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Dancing Shoes - Cliff Richard and the Shadows

We went back to our childhood town, Awali which, unlike the rest of the island, appeared to have changed hardly at all. We visited our old houses - some of us having had permission from their current occupants to go inside them, others striking lucky and finding someone there only too pleased to invite us in for a tour, and the rest, like myself, finding no-one in, were left to peer in at the lost domain of our childhood. And as I walked around the place where I had lived from my birth to the age of 12, I realised that it was a whole lot smaller than I remember, and that it was indeed a lost domain in the true "Grand Meaulnes" sense. When we arrived, we went first to the hospital, where so many of us were born, and then went to Awali School, which we all had attended, then the church where many of us where able to find records of our christening. Bizarre, looking back, that the geography of the town led us to revisit our childhoods in near chronological order, like a rebirth and re-infancy, winding up in "the club" for many the location of a first kiss or illicit alcoholic drink at one of their teen dances where we were treated to a generous slap-up lunch. There were welcoming speeches and then we set down to eat. While we were on our main course something extraordinary happened. The incessant chatter of old friends sharing memories died down to almost a whisper, the food suddenly could have gone cold for all we knew, because on the large screen at the end of the dining hall a silent film was running, with images mainly in black and white of life in Awali, back in the fifties and sixties.

An explanation is required: Awali was built specifically to house the non-Bahraini employees of Bapco, comprised mainly of Brits but also including quite a few Aussies, and a smattering of English speakers from other countries such as South Africa, Canada, Ireland and (even) Holland with the layer of top management being mainly American. Apparently it was the first fully air conditioned town in the world, driven by cooled water supplied from five large tanks that were situated just behind my childhood house. It was the prototype oil town, designed to house families, softening the harsh desert island conditions and thereby keeping the employees for longer periods, encouraging them to think of Bahrain as home. Now, we were invited back by the oil company to celebrate 90 years since its inception, and there was an extraordinary moment at a first day gala dinner, when the current CE of Bapco began his speech by saying "welcome home". This took us by surprise, not only because it was true, but because he was perceptive enough to notice it and say it, and it was an unexpectedly moving moment.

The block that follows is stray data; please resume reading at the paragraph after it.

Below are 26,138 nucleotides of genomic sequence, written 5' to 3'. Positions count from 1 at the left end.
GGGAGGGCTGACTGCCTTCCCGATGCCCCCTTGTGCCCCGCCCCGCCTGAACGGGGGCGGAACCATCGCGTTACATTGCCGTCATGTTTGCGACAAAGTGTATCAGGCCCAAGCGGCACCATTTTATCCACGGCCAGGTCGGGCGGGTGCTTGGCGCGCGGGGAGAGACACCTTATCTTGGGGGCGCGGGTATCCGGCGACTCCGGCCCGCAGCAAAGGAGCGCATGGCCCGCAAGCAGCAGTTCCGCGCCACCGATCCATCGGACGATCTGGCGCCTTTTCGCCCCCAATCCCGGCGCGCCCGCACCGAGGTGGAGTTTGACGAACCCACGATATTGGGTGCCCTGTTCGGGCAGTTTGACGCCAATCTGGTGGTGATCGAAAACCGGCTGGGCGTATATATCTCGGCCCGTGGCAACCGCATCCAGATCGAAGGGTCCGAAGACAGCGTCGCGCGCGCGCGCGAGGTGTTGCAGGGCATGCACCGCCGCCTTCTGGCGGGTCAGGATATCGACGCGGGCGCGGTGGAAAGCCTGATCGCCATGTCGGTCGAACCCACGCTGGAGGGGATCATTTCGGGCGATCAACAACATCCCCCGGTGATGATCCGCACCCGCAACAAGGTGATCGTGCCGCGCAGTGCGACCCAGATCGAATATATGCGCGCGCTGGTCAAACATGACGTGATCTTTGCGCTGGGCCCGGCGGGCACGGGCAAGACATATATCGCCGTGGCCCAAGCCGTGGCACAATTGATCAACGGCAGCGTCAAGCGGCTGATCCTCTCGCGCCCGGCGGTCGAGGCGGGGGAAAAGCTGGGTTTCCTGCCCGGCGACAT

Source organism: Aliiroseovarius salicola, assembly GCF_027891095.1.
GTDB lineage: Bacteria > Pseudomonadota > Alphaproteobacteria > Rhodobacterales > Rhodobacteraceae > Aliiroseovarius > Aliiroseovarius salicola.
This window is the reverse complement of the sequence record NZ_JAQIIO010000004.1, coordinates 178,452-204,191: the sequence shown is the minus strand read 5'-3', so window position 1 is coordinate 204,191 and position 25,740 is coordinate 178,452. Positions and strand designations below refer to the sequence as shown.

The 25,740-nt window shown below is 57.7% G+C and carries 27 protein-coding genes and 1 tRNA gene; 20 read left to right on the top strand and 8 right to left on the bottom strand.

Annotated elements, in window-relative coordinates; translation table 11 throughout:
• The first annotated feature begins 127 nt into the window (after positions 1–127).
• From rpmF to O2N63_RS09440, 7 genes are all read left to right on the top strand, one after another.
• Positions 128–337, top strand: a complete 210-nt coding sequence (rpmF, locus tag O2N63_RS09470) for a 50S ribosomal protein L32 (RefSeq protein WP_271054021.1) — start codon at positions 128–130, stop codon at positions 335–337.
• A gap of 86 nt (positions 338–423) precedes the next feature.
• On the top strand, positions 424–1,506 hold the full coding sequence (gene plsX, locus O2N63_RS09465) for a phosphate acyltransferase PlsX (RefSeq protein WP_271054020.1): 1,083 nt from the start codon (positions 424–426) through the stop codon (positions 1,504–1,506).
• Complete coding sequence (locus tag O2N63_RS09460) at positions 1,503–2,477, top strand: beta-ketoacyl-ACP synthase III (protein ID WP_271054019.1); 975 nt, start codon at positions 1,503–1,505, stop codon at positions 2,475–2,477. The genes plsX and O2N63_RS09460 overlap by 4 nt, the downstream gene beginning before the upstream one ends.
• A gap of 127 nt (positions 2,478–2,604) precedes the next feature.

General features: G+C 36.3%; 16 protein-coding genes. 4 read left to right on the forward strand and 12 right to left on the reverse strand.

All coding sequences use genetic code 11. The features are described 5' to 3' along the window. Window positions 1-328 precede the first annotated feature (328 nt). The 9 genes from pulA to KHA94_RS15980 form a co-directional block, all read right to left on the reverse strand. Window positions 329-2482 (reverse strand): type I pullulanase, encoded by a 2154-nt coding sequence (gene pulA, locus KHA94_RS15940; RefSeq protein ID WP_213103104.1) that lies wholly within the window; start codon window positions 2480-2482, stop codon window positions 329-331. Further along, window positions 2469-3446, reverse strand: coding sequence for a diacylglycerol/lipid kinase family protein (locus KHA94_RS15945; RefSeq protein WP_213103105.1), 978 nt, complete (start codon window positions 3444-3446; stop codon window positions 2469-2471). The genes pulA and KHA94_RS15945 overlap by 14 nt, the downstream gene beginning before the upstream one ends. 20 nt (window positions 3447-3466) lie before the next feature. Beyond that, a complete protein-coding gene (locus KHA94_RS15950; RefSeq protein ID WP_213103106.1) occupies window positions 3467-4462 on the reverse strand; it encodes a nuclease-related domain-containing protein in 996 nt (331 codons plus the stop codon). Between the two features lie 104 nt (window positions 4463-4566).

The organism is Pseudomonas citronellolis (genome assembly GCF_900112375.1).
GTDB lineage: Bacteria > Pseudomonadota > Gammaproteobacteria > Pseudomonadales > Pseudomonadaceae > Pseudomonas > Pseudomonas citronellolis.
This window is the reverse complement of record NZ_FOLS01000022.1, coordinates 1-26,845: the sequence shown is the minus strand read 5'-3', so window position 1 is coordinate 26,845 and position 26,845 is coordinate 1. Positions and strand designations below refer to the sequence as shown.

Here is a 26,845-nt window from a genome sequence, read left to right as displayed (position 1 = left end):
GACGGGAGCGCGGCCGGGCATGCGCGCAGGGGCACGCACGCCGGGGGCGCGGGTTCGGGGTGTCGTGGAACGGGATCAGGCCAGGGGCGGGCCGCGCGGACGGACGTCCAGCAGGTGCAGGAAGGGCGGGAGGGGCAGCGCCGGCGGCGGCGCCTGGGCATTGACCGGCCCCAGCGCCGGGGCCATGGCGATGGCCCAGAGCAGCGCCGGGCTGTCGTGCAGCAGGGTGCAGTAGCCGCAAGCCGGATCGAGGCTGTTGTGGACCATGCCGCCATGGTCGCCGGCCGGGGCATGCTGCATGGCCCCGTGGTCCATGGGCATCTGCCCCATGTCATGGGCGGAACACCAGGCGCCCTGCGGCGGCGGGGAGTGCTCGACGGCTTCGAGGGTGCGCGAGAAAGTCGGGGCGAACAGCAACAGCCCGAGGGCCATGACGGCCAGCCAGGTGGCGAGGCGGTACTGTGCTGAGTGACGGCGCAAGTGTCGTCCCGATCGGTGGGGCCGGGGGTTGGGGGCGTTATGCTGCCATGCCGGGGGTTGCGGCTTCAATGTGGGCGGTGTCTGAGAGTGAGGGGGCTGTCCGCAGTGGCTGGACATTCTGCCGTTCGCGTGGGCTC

The film at the club dinner painted a halcyon time of innocence and freedom, swimming at the large, communal outdoor pools, sports days, dances, sailing at the beach at Zallaq, everyday life with white picket garden fences, tidy, hedged bungalows and gardens with flowering oleander and hibiscus trees.

In those days we were in some senses culturally cut off from the western world, at least the young people were, relying on people returning from "long leaves" (two to three month holidays) and returning brothers and sisters to keep up with musical trends. As under 10s we found Cliff Richard more in keeping with our innocent world than the faintly rebellious Elvis Presley - our first exposure to both was through the movies we imbibed on the Friday afternoon matinees at Awali Cinema: for us "The Young Ones" and "Summer Holiday" beat the hell out of "Blue Hawaii" and "Kissin' Cousins" but time has told against us and now, while Elvis' hard-edged tracks frequently make the playlists of oldie radio stations, Cliff's comfier and "nicer" hits are , with the exception of the the "Young Ones" itself, almost completely (and rightly) absent. And maybe even this is due to the ironic adoption of the song by Rik Mayall and friends for their eponymous tv series, although it is by far and away his greatest track. But the song that Simon and I thought really tore it up was this gem, subverting the seeds of rock 'n' roll rebellion to a more acceptable parade of nursery rhyme characters. Which nicely sums up our early years: on the surface full of adventure, but in reality safe as the Awali bungalows - there weren't even stairs to fall down.

The Shadows were tight though, and the hand-clapping's cool, and even your parents might have a second thought about entrusting their seventeen year old daughter to clean-cut Cliff for an evening at the flix, but only for a moment before handing over the car keys.

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